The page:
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Registered: ‎06-14-2007


[ Edited ]

Geez - With our literary criticism book and the threads on the PBS film, I'm just now noticing that it appears I neglected to set up a thread for the book itself - shame on me!  My apologies. 


Well, we have a couple of weeks left on this for the featured selection of April.  I hope you'll feel free, if you're currently reading or re-reading this one, to let us know some of your thoughts.


If you read DAF a long time ago and have not read the newer version, you might want to take a look at it.  The PBS film goes along much more with that one. 


Otto Frank (Anne's father) edited her diary before publication years ago.  As her father and a man of an earlier generation, he omitted many of her passages about her growing sexuality, her difficult feelings toward her mother, etc. that many readers today are more used to seeing.  Putting these passages back in makes the diary read fuller for some readers - shows Anne being more inclusive and truthful about what was happening to her as a young girl at the same time that she and her family were in hiding.  Many readers find the new version more realistic of a girl that age.


Still, in either the older version or the new, her writing attracts readers by its honesty and clarity.  She makes the Secret Annex a place where many people later learned important truths about the Holocaust.





The Diary of a Young Girl 



[CAK's books , website.]
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Well, I didn't want to let the month end by totally neglecting the book!  I'm not really sure what to say about it, though.  It is such a classic and well-known story, and a very, very sad reminder of a horrific period in history.  The fact that they were captured so very close to the end of the war makes it that much worse.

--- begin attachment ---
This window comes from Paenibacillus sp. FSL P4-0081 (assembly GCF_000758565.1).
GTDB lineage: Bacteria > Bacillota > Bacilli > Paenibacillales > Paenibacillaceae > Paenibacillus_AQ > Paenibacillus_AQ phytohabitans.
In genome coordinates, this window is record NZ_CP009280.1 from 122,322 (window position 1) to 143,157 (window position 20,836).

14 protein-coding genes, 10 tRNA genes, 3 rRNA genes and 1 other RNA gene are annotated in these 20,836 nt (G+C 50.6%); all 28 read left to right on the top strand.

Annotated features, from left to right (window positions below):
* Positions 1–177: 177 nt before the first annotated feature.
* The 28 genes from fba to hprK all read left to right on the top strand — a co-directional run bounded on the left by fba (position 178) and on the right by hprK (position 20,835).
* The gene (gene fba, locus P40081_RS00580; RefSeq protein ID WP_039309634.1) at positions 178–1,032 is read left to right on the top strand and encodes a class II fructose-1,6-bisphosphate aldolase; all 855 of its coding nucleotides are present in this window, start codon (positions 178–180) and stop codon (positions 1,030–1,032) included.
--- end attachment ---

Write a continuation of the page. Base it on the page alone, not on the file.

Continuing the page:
I couldn't believe that they were able to remain that long, undetected.  Although I suspect that some people who may have suspected were also sympathetic, and didn't pursue their suspicions.  I was often confused by trying to figure out their schedule, and exactly when they could or could not make noise.  Were they sitting motionless for eight or more hours at a stretch?  I know that Anne was rather specific, but I still found it confusing.  Also, it appeared that they were always at risk, any time of the day, of being overheard by people in the buildings on either side.  And yet, they often seemed to be doing normal everyday tasks, and it seemed like they often had loud arguments!  I also wondered why nobody seemed to realize that the building was obviously several stories higher than was accessible inside.


I have to admit that I found Anne herself to be very egotistical, arrogant, and irritating.  Not that she didn't have good qualities, too, but her attitude towards others was so condescending.  I noticed this even before the family went into hiding.  When she described her classmates, she had bad things to say about just about every one of them, including the ones that she said were her best friends.  On the other hand, she seemed to think that every boy was bound to fall hopelessly in love with her if she even said a few words to him, so she would avoid doing so so as not to break their hearts.  Her contempt for her mother was shameful, and she often felt contemptuous towards her father and her sister, too, even though she also loved her father.  When she fell for Peter (the one in the Annex, not her former crush), and became obsessed with him, she was also condescending to him.  I felt kind of sorry for him.  She thought she was more intelligent and knew better than everyone else.  At least there were times when she realized this and wrote so in her diary, and that she wanted to change.  And I do believe that over time she probably became gradually more tolerant and tolerable.  But she certainly left an important legacy behind her.  At one point, after she had decided that she wanted to be a writer, she said something about wanting her words to live forever.  And they will.

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I think Anne had a negative attitude towards people because she thought people had a negative attitude towards her. She held a lot of contempt for her mother and as a child I think she was too sensitive and as she grew up in the annex she tried to step outside the box and be objective but it was slanted because she couldn't observe her mother in the real world except her memories which were tainted by Anne's own feelings. She thought her mother was cold but I think her mother had to put on a fascade in order to cope with being in the annex. All the different personalities clashing and mixing made it hard for anyone to be "normal".

"One potato, two potato, three potato, four/ she's coming for you now, you better lock the door"-- Promise Not To Tell
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well at the time i would get it staying in a building for a year and more and she was a confuse girl at the time.